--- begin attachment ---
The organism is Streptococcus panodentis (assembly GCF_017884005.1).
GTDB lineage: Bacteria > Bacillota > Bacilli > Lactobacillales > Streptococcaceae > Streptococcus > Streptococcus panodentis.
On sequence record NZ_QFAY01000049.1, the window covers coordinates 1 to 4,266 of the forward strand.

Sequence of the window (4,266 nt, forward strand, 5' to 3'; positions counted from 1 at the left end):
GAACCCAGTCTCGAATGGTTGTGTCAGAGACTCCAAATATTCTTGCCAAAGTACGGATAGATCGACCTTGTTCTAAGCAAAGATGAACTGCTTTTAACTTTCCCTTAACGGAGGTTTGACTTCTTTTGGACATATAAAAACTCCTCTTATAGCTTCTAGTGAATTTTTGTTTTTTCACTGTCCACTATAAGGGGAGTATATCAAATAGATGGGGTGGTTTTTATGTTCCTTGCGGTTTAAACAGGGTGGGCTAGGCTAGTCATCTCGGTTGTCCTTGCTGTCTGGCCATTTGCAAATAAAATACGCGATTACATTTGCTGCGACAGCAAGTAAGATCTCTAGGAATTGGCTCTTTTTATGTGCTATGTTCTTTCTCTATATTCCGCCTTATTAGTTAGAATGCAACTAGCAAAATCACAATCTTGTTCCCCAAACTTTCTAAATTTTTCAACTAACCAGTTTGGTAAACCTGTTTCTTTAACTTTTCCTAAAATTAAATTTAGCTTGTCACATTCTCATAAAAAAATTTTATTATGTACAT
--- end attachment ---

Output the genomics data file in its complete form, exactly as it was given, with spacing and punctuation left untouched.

The organism is Streptococcus panodentis (assembly GCF_017884005.1).
GTDB lineage: Bacteria > Bacillota > Bacilli > Lactobacillales > Streptococcaceae > Streptococcus > Streptococcus panodentis.
On sequence record NZ_QFAY01000049.1, the window covers coordinates 1 to 4,266 of the forward strand.

Sequence of the window (4,266 nt, forward strand, 5' to 3'; positions counted from 1 at the left end):
GAACCCAGTCTCGAATGGTTGTGTCAGAGACTCCAAATATTCTTGCCAAAGTACGGATAGATCGACCTTGTTCTAAGCAAAGATGAACTGCTTTTAACTTTCCCTTAACGGAGGTTTGACTTCTTTTGGACATATAAAAACTCCTCTTATAGCTTCTAGTGAATTTTTGTTTTTTCACTGTCCACTATAAGGGGAGTATATCAAATAGATGGGGTGGTTTTTATGTTCCTTGCGGTTTAAACAGGGTGGGCTAGGCTAGTCATCTCGGTTGTCCTTGCTGTCTGGCCATTTGCAAATAAAATACGCGATTACATTTGCTGCGACAGCAAGTAAGATCTCTAGGAATTGGCTCTTTTTATGTGCTATGTTCTTTCTCTATATTCCGCCTTATTAGTTAGAATGCAACTAGCAAAATCACAATCTTGTTCCCCAAACTTTCTAAATTTTTCAACTAACCAGTTTGGTAAACCTGTTTCTTTAACTTTTCCTAAAATTAAATTTAGCTTGTCACATTCTCATAAAAAAATTTTATTATGTACAT